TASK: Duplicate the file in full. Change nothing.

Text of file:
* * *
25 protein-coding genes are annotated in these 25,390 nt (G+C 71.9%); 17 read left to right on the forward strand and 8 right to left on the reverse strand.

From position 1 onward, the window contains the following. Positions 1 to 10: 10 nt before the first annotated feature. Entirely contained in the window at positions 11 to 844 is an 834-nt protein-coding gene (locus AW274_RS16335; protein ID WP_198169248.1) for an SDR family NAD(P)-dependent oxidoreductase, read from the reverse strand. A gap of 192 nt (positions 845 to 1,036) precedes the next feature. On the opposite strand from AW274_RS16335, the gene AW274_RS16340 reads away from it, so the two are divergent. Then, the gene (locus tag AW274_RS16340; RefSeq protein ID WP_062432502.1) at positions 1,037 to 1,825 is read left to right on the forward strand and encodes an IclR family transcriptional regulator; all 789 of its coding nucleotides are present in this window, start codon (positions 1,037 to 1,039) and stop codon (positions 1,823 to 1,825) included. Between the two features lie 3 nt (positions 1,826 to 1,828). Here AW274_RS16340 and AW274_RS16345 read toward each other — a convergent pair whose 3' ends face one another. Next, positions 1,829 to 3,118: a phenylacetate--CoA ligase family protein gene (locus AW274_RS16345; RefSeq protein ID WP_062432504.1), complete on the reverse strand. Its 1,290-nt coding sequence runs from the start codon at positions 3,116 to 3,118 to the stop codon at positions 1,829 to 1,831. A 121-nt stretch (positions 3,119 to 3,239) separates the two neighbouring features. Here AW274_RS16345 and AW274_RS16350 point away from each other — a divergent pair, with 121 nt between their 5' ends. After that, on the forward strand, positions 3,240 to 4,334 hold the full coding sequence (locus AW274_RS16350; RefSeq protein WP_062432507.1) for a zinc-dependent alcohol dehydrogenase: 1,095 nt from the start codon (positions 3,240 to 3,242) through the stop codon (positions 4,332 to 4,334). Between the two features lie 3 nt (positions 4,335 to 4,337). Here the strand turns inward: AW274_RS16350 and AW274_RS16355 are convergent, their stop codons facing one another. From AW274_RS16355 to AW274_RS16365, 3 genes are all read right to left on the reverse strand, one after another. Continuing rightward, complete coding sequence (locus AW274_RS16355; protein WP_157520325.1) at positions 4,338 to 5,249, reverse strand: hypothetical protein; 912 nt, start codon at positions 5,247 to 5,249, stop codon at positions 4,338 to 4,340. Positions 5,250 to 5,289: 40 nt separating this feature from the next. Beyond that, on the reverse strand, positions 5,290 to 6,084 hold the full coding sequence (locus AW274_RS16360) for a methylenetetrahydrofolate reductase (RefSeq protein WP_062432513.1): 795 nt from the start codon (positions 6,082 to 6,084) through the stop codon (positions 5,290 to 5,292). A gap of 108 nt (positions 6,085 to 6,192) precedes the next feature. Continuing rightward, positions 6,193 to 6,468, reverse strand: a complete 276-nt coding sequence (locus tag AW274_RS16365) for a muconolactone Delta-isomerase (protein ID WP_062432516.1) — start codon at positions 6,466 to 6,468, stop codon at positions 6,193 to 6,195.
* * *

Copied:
25 protein-coding genes are annotated in these 25,390 nt (G+C 71.9%); 17 read left to right on the forward strand and 8 right to left on the reverse strand.

From position 1 onward, the window contains the following. Positions 1 to 10: 10 nt before the first annotated feature. Entirely contained in the window at positions 11 to 844 is an 834-nt protein-coding gene (locus AW274_RS16335; protein ID WP_198169248.1) for an SDR family NAD(P)-dependent oxidoreductase, read from the reverse strand. A gap of 192 nt (positions 845 to 1,036) precedes the next feature. On the opposite strand from AW274_RS16335, the gene AW274_RS16340 reads away from it, so the two are divergent. Then, the gene (locus tag AW274_RS16340; RefSeq protein ID WP_062432502.1) at positions 1,037 to 1,825 is read left to right on the forward strand and encodes an IclR family transcriptional regulator; all 789 of its coding nucleotides are present in this window, start codon (positions 1,037 to 1,039) and stop codon (positions 1,823 to 1,825) included. Between the two features lie 3 nt (positions 1,826 to 1,828). Here AW274_RS16340 and AW274_RS16345 read toward each other — a convergent pair whose 3' ends face one another. Next, positions 1,829 to 3,118: a phenylacetate--CoA ligase family protein gene (locus AW274_RS16345; RefSeq protein ID WP_062432504.1), complete on the reverse strand. Its 1,290-nt coding sequence runs from the start codon at positions 3,116 to 3,118 to the stop codon at positions 1,829 to 1,831. A 121-nt stretch (positions 3,119 to 3,239) separates the two neighbouring features. Here AW274_RS16345 and AW274_RS16350 point away from each other — a divergent pair, with 121 nt between their 5' ends. After that, on the forward strand, positions 3,240 to 4,334 hold the full coding sequence (locus AW274_RS16350; RefSeq protein WP_062432507.1) for a zinc-dependent alcohol dehydrogenase: 1,095 nt from the start codon (positions 3,240 to 3,242) through the stop codon (positions 4,332 to 4,334). Between the two features lie 3 nt (positions 4,335 to 4,337). Here the strand turns inward: AW274_RS16350 and AW274_RS16355 are convergent, their stop codons facing one another. From AW274_RS16355 to AW274_RS16365, 3 genes are all read right to left on the reverse strand, one after another. Continuing rightward, complete coding sequence (locus AW274_RS16355; protein WP_157520325.1) at positions 4,338 to 5,249, reverse strand: hypothetical protein; 912 nt, start codon at positions 5,247 to 5,249, stop codon at positions 4,338 to 4,340. Positions 5,250 to 5,289: 40 nt separating this feature from the next. Beyond that, on the reverse strand, positions 5,290 to 6,084 hold the full coding sequence (locus AW274_RS16360) for a methylenetetrahydrofolate reductase (RefSeq protein WP_062432513.1): 795 nt from the start codon (positions 6,082 to 6,084) through the stop codon (positions 5,290 to 5,292). A gap of 108 nt (positions 6,085 to 6,192) precedes the next feature. Continuing rightward, positions 6,193 to 6,468, reverse strand: a complete 276-nt coding sequence (locus tag AW274_RS16365) for a muconolactone Delta-isomerase (protein ID WP_062432516.1) — start codon at positions 6,466 to 6,468, stop codon at positions 6,193 to 6,195.